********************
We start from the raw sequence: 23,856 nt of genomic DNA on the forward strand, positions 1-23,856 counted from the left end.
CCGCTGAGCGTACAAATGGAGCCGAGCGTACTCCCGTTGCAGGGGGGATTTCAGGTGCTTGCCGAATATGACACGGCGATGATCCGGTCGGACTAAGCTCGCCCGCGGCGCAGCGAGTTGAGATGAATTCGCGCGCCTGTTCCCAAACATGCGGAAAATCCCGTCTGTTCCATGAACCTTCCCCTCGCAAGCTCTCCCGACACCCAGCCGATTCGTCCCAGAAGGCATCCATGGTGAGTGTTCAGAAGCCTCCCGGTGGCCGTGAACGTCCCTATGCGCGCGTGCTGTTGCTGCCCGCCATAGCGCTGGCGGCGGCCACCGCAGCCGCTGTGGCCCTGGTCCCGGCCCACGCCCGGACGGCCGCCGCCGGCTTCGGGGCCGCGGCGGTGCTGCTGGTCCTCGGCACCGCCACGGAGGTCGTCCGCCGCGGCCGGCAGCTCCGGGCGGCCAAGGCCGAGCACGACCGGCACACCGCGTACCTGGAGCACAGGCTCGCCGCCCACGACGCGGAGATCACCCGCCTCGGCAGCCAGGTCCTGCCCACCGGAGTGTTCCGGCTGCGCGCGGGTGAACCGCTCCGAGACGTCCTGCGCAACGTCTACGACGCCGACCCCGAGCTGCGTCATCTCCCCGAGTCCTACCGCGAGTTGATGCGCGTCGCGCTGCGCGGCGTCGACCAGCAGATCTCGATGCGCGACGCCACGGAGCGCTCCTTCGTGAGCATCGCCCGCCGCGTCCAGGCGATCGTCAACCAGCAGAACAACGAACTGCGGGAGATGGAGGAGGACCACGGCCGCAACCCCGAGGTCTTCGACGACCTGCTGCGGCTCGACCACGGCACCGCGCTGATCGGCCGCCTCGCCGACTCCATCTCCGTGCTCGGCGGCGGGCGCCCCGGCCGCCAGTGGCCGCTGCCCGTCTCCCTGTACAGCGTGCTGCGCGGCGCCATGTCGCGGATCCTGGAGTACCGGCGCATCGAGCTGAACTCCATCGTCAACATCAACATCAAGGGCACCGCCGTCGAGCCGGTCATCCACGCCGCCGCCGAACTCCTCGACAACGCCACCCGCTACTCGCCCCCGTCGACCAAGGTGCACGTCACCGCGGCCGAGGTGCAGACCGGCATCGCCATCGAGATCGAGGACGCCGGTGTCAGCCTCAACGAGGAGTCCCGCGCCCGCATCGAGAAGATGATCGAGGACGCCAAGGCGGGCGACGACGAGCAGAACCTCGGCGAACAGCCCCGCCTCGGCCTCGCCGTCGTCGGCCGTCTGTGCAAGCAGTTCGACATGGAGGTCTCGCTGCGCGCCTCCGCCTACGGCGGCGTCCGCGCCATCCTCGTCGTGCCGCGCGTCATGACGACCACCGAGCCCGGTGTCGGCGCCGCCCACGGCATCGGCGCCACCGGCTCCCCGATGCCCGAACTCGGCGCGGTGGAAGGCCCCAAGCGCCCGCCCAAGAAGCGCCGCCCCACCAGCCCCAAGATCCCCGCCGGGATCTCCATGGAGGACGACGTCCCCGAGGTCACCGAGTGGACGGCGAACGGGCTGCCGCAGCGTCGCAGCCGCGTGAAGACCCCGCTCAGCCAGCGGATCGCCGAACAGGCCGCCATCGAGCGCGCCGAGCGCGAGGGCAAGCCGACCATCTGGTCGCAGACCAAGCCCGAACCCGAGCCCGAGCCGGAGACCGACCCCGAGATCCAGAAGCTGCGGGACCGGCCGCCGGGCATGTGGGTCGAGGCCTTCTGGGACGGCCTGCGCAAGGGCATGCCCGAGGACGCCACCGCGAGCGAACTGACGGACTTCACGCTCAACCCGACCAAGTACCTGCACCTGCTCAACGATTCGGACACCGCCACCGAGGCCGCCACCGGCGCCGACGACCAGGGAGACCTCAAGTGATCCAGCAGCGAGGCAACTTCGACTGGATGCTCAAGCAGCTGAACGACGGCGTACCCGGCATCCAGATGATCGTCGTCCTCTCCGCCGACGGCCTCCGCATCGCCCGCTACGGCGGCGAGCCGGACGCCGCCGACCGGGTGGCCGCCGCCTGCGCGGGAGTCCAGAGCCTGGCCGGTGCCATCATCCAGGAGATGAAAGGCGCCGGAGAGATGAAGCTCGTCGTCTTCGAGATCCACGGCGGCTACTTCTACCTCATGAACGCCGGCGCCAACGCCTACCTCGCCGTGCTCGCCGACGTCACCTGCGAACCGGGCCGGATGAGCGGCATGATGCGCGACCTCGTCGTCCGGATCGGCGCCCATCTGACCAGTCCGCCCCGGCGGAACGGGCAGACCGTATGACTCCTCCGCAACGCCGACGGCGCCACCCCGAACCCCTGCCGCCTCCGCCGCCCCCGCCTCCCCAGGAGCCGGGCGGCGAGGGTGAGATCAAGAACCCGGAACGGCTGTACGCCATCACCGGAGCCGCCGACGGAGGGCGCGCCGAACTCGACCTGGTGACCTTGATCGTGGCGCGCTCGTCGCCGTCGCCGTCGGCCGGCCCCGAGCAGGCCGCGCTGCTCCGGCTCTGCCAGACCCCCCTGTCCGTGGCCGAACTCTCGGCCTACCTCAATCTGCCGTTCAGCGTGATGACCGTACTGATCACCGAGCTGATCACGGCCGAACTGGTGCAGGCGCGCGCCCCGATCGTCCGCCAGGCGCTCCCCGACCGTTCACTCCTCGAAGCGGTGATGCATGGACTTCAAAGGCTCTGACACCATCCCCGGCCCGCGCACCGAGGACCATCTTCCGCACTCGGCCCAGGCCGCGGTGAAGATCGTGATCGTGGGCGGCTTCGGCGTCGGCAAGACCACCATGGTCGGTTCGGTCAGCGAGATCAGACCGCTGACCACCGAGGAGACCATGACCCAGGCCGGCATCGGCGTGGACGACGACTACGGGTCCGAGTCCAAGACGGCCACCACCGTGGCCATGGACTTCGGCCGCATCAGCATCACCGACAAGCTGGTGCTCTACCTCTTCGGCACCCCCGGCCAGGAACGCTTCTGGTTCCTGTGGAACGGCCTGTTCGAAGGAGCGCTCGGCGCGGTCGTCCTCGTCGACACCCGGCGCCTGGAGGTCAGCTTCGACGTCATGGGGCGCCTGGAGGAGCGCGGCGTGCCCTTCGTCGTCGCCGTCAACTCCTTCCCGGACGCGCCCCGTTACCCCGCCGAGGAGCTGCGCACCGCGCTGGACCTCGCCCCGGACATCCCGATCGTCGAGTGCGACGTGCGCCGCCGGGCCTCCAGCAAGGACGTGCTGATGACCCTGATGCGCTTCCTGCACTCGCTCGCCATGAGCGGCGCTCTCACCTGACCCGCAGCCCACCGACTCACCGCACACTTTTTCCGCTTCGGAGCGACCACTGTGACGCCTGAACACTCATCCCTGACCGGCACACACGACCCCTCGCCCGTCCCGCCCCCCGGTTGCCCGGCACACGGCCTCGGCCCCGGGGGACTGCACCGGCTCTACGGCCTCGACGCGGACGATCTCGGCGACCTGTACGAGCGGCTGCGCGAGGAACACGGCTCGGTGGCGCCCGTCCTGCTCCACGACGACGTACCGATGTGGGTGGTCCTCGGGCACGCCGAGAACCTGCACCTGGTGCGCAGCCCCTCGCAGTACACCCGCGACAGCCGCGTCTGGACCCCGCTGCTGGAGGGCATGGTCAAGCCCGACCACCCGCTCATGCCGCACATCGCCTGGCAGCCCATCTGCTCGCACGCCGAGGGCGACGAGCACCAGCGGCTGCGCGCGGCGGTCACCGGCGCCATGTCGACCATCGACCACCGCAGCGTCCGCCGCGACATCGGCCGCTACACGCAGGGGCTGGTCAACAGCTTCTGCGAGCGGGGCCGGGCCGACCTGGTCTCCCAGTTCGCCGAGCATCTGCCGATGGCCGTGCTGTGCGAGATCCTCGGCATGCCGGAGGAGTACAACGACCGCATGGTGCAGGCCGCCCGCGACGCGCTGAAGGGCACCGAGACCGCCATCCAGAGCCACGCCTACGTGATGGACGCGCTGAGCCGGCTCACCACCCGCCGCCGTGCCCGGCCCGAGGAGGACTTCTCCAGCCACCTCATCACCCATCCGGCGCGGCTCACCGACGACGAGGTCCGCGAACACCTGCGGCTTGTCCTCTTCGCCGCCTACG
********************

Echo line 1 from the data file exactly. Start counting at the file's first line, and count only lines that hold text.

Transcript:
We start from the raw sequence: 23,856 nt of genomic DNA on the forward strand, positions 1-23,856 counted from the left end.